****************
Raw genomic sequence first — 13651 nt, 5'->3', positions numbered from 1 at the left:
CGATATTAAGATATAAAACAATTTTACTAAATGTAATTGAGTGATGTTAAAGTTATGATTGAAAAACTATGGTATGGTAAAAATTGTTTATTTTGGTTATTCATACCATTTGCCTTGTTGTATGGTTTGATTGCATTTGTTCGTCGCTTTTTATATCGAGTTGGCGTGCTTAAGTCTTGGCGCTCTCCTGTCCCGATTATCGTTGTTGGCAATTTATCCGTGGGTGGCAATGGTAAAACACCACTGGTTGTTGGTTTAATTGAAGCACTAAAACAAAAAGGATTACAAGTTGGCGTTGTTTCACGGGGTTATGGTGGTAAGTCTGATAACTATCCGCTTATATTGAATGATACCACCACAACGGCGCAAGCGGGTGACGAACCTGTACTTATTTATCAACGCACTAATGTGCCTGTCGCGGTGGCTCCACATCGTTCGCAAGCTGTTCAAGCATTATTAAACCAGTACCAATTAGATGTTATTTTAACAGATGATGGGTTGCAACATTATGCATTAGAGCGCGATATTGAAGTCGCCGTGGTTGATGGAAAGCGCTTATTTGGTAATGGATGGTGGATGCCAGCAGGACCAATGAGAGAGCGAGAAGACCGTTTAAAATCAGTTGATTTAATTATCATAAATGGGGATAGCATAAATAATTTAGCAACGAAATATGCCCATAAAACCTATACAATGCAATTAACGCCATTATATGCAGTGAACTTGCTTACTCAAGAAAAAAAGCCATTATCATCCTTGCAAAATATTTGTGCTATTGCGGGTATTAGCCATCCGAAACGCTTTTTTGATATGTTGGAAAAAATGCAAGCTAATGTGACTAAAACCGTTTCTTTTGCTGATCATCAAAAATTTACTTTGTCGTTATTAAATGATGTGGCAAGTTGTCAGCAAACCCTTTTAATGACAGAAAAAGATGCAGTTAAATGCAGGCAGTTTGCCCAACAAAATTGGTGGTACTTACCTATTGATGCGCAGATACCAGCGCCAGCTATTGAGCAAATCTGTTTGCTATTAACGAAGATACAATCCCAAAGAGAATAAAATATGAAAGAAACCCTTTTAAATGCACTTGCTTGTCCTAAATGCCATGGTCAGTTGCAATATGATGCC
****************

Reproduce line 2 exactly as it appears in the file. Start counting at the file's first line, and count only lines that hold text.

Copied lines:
CGATATTAAGATATAAAACAATTTTACTAAATGTAATTGAGTGATGTTAAAGTTATGATTGAAAAACTATGGTATGGTAAAAATTGTTTATTTTGGTTATTCATACCATTTGCCTTGTTGTATGGTTTGATTGCATTTGTTCGTCGCTTTTTATATCGAGTTGGCGTGCTTAAGTCTTGGCGCTCTCCTGTCCCGATTATCGTTGTTGGCAATTTATCCGTGGGTGGCAATGGTAAAACACCACTGGTTGTTGGTTTAATTGAAGCACTAAAACAAAAAGGATTACAAGTTGGCGTTGTTTCACGGGGTTATGGTGGTAAGTCTGATAACTATCCGCTTATATTGAATGATACCACCACAACGGCGCAAGCGGGTGACGAACCTGTACTTATTTATCAACGCACTAATGTGCCTGTCGCGGTGGCTCCACATCGTTCGCAAGCTGTTCAAGCATTATTAAACCAGTACCAATTAGATGTTATTTTAACAGATGATGGGTTGCAACATTATGCATTAGAGCGCGATATTGAAGTCGCCGTGGTTGATGGAAAGCGCTTATTTGGTAATGGATGGTGGATGCCAGCAGGACCAATGAGAGAGCGAGAAGACCGTTTAAAATCAGTTGATTTAATTATCATAAATGGGGATAGCATAAATAATTTAGCAACGAAATATGCCCATAAAACCTATACAATGCAATTAACGCCATTATATGCAGTGAACTTGCTTACTCAAGAAAAAAAGCCATTATCATCCTTGCAAAATATTTGTGCTATTGCGGGTATTAGCCATCCGAAACGCTTTTTTGATATGTTGGAAAAAATGCAAGCTAATGTGACTAAAACCGTTTCTTTTGCTGATCATCAAAAATTTACTTTGTCGTTATTAAATGATGTGGCAAGTTGTCAGCAAACCCTTTTAATGACAGAAAAAGATGCAGTTAAATGCAGGCAGTTTGCCCAACAAAATTGGTGGTACTTACCTATTGATGCGCAGATACCAGCGCCAGCTATTGAGCAAATCTGTTTGCTATTAACGAAGATACAATCCCAAAGAGAATAAAATATGAAAGAAACCCTTTTAAATGCACTTGCTTGTCCTAAATGCCATGGTCAGTTGCAATATGATGCC